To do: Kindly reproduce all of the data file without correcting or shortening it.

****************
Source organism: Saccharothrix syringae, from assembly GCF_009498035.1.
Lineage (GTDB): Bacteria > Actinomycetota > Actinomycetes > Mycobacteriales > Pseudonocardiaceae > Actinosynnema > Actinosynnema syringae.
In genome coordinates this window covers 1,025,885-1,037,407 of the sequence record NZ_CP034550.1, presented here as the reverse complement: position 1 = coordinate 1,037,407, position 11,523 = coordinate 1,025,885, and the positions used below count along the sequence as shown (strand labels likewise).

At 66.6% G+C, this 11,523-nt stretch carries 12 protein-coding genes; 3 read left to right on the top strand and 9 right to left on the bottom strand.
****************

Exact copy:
Source organism: Saccharothrix syringae, from assembly GCF_009498035.1.
Lineage (GTDB): Bacteria > Actinomycetota > Actinomycetes > Mycobacteriales > Pseudonocardiaceae > Actinosynnema > Actinosynnema syringae.
In genome coordinates this window covers 1,025,885-1,037,407 of the sequence record NZ_CP034550.1, presented here as the reverse complement: position 1 = coordinate 1,037,407, position 11,523 = coordinate 1,025,885, and the positions used below count along the sequence as shown (strand labels likewise).

At 66.6% G+C, this 11,523-nt stretch carries 12 protein-coding genes; 3 read left to right on the top strand and 9 right to left on the bottom strand.